United States District Court, Southern District of New York
May 15, 1990
DOMINICK FERRANTE, PLAINTIFF,
METRO-NORTH COMMUTER RAILROAD, DEFENDANT.
The opinion of the court was delivered by: Tenney, District Judge.
MEMORANDUM AND ORDER
This case involves a claim brought by plaintiff under the
Federal Employers' Liability Act ("FELA"). Plaintiff was injured
in a fall after being ordered into a smoky tunnel to investigate
damage to signal equipment from a track fire. Defendant denied
liability and raised the affirmative defense of contributory
negligence. On May 8, 1990, after a one-week trial, a jury
rendered a verdict in favor of plaintiff. Questions subsequently
arose about a possible mistake in interpretation about what the
jury intended to award. Therefore, the court stayed entry of
judgment pending further proceedings.
With the exception of the issues surrounding the verdict, this
case was unremarkable. The jury had been supplied with a special
verdict form that is commonly used in FELA cases. The first
question asked the jury to indicate whether defendant had been
negligent. The second asked it to decide whether that negligence
played any part in causing plaintiff's injury. The third asked it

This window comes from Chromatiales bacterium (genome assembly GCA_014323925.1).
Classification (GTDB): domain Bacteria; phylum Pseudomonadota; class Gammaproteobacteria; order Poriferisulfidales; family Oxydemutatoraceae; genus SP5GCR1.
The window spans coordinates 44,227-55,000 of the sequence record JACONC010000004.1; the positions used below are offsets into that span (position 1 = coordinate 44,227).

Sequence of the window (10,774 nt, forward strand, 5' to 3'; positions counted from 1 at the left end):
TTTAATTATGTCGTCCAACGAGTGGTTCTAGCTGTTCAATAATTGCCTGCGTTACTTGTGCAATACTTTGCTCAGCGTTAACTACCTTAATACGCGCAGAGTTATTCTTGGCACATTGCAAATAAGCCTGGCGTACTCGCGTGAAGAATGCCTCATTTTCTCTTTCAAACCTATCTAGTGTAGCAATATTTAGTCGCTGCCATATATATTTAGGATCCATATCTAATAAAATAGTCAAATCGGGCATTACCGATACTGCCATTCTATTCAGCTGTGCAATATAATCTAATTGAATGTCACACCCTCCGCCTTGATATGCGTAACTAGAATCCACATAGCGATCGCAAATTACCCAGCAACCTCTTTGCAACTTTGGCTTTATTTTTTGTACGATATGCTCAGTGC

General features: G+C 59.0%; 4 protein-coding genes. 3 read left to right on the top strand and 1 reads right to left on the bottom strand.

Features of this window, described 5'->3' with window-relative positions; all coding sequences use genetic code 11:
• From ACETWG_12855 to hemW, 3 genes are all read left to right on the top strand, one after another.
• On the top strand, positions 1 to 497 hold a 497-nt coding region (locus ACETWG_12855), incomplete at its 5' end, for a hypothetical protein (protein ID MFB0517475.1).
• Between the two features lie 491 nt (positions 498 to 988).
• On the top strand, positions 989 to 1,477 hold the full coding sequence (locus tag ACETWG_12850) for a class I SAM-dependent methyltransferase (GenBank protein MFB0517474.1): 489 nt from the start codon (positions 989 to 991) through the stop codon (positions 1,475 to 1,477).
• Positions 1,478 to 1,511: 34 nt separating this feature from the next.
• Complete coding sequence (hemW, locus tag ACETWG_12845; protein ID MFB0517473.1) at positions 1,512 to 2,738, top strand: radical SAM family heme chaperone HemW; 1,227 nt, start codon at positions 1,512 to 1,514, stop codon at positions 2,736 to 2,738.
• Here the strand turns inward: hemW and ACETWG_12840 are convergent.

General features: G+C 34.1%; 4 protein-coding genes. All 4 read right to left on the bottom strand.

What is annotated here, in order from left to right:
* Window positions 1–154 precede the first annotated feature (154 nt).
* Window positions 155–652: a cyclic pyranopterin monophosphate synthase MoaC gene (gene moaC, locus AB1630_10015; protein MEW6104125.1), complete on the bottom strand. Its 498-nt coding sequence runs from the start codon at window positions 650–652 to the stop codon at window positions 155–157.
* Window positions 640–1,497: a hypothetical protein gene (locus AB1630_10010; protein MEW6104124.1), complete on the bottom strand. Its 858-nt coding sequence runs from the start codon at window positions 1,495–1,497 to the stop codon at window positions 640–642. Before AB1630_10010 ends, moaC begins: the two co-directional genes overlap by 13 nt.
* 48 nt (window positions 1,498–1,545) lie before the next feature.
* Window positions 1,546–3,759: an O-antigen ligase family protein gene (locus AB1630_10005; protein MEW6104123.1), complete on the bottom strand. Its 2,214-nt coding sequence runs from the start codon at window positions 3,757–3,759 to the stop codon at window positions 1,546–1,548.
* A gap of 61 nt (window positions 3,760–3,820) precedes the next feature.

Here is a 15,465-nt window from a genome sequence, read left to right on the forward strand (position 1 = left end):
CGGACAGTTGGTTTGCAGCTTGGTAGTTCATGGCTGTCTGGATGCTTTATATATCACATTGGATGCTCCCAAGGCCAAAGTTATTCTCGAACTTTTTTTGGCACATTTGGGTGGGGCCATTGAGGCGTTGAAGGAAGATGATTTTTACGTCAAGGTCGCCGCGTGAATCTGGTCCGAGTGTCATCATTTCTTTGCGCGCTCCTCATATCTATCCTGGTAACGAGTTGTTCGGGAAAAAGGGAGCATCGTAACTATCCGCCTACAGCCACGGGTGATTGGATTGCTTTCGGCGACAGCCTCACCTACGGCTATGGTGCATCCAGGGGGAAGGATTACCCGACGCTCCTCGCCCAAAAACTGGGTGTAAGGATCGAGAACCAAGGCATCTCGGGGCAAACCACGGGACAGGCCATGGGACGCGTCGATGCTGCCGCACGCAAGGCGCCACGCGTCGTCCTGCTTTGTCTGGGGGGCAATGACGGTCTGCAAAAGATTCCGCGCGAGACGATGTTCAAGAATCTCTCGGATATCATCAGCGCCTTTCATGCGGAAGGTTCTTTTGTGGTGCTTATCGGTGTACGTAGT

to determine whether any negligence by plaintiff contributed to
his injury. The jury answered each of these questions in the
The fourth question required the jury to specify the relative
percentages of negligence of the plaintiff and defendant. In the
fifth question, the jury was asked to determine the damages
sustained by the plaintiff. These two questions appeared on the
verdict form as follows:
4) What were the relative percentages of fault
of the plaintiff and defendant? (Your total
must equal 100%.)
Go on to Question 5.
5) How much, if any, is plaintiff entitled to
a) Past lost income?
b) Future lost income?
(Discounted to present value)
c) Past pain and suffering?
d) Future pain and suffering?
TOTAL DAMAGES: $________